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Denote by $\mathbb{Q}$ the set of the rational numbers. Denote by $\mathbb{Q}[x]$ the vector space over $\mathbb{Q}$ of the polynomials with rational coefficients.

Denote by $(\mathbb{Q}[x] )^{\star}$ the dual of $\mathbb{Q}$[x] . I am trying to show that $(\mathbb{Q}[x] )^{\star}$ and $\mathbb{Q}[x] $ are not isomorphic (that is: does not exist a linear transformation which is bijective). I really don't know how to start. Someone could help me ?

Thanks in advance

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    $\begingroup$ Hint: compute the cardinality of the dual $\endgroup$ – Wojowu Jan 8 at 21:42
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    $\begingroup$ the dual will consist of the sequences $a_n = 1, n \in I$ where $I \subset \mathbb{N}$ is finite and zero otherwise? $\endgroup$ – math student Jan 8 at 21:50
  • $\begingroup$ Good guess, but not right. Consider the $\Bbb Q$-linear mapping from $\Bbb Q[x]$ that associates to a polynomial $f$ the sum of the coefficients of $f$. There are finitely many of these, but the above lin.tf. can not be represented by such a finitary construction as appears in your guess. $\endgroup$ – Lubin Jan 8 at 22:44
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The vector space $\Bbb Q[x]$ may be viewed as consisting of those sequences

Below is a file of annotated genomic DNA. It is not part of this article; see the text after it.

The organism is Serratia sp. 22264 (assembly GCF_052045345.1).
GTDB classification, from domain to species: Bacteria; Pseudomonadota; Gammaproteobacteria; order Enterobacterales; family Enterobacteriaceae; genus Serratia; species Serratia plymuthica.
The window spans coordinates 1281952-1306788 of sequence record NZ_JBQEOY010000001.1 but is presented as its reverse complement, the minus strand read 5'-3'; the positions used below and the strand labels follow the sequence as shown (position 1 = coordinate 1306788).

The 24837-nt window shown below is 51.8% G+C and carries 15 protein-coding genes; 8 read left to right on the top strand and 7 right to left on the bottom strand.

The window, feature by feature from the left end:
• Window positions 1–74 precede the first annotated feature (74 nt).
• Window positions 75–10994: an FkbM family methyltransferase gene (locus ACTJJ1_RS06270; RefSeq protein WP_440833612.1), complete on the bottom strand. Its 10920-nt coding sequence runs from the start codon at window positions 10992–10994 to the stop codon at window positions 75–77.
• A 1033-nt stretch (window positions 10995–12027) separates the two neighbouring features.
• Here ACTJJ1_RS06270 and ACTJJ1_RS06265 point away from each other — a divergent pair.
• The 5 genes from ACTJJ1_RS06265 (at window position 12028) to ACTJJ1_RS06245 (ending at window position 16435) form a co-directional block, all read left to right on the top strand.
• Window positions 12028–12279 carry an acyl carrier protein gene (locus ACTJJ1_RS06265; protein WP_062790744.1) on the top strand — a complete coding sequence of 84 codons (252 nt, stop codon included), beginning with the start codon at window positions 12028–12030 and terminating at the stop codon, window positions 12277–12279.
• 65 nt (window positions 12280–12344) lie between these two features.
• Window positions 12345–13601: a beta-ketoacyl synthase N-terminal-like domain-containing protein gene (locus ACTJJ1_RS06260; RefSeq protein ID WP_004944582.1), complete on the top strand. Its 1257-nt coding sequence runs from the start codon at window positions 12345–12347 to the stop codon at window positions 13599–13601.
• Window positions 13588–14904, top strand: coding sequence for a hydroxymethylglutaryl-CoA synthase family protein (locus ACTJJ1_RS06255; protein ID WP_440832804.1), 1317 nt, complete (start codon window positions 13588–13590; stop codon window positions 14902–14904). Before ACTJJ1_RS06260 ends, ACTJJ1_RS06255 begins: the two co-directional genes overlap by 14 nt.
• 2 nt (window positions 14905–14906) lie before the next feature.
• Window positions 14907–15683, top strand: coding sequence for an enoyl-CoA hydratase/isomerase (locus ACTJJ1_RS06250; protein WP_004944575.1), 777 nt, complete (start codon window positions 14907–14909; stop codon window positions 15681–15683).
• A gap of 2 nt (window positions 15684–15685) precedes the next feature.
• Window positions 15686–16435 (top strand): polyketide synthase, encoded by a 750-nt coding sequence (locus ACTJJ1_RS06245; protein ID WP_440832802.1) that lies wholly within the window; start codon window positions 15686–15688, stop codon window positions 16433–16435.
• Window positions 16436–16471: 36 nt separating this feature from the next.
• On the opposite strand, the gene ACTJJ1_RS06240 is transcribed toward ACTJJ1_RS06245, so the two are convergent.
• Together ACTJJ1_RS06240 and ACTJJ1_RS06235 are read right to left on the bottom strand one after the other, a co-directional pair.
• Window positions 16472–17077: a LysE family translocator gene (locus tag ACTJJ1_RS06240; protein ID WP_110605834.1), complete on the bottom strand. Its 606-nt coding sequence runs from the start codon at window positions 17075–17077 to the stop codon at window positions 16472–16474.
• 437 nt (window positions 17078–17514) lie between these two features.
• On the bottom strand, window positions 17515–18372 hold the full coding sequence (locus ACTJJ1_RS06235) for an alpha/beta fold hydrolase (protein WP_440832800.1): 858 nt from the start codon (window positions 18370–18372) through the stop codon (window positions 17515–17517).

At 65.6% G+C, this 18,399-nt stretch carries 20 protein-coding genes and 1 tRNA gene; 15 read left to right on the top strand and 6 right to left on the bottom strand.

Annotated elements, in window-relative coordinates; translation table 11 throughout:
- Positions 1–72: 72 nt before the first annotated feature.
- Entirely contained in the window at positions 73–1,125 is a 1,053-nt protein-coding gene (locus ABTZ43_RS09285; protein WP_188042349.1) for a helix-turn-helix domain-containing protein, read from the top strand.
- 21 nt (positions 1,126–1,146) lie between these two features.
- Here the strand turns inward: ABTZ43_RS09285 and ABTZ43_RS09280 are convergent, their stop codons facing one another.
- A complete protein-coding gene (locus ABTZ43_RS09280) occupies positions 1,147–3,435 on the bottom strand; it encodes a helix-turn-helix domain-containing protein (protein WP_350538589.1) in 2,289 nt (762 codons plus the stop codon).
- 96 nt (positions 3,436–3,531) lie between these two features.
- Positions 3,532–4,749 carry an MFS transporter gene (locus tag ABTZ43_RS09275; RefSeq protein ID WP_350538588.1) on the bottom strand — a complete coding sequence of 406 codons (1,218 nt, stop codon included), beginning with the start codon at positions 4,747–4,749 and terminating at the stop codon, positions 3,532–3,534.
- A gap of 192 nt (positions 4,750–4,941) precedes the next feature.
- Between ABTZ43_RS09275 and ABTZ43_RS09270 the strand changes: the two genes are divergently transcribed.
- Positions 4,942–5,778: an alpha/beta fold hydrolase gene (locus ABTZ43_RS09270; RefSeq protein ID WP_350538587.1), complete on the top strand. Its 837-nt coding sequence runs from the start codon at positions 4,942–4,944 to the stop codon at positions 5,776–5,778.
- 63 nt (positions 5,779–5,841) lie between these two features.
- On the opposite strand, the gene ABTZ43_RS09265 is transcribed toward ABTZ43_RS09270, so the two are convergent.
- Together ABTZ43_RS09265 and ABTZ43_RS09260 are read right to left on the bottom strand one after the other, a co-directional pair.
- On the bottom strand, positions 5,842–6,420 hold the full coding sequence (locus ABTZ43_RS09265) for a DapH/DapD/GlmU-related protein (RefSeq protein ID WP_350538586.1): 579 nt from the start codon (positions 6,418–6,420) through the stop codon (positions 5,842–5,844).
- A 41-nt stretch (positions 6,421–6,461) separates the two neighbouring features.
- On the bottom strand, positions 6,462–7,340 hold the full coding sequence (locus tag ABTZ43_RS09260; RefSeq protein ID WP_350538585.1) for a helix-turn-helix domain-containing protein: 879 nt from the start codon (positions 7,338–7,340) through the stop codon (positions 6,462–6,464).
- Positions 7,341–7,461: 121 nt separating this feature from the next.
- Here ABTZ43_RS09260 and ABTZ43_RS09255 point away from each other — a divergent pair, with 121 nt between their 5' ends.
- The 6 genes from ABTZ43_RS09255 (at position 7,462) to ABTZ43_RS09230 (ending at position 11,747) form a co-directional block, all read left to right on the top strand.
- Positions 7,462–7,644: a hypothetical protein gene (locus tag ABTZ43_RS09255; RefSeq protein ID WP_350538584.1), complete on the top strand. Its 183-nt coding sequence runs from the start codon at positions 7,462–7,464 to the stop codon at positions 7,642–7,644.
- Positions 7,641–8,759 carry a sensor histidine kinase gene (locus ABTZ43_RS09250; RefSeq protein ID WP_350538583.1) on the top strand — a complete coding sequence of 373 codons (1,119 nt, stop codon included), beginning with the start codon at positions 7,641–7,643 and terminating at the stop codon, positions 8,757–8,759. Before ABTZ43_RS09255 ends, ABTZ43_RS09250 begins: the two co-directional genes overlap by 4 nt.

$(a_i)_0^\infty, \tag 1$

where each $a_i \in \Bbb Q$ and $a_i = 0$ for all but a finite number of $i$; now consider an arbitrary sequence of the form

$(\lambda_i)_0^\infty \in \Bbb Q^\infty, \tag{2}$

where we allow $\lambda_i \ne 0$ for an infinite number of index values $i$. Any such sequence $\lambda = (\lambda_i)_0^\infty$ determines a well-defined linear functional on $\Bbb Q[x]$ via the formula

$\lambda(p(x)) = \displaystyle \sum_0^\infty \lambda_i p_i, \tag 3$

where

$p(x) = \displaystyle \sum_0^{\deg p} p_i x^i \in \Bbb Q[x]. \tag 4$

Since only a finite number of the $p_i \ne 0$, the sum in (3) is well-defined and determines a unique element of $(\Bbb Q[x])^\ast$; linearity is easily verified.

Now the cardinality $\vert \Bbb Q[x] \vert$ of $\Bbb Q[x]$ is well known to be

$\vert \Bbb Q[x] \vert = \aleph_0, \tag 5$

that is, $\Bbb Q[x]$ is countable; but it is also reasonably well-known that the cardinality of the set of sequences of rationals is $\vert \Bbb R \vert$, the cardinality of $\Bbb R$:

$\vert \{ (\lambda_i)_0^\infty \} \vert = \vert \Bbb R \vert; \tag 6$

since

$\vert \Bbb Q[x] \vert = \aleph_0 \ne \vert \Bbb R \vert = \vert \{ (\lambda_i)_0^\infty \} \vert, \tag 7$

we see that

$\Bbb Q[x] \not \cong (\Bbb Q[x])^\ast. \tag 8$

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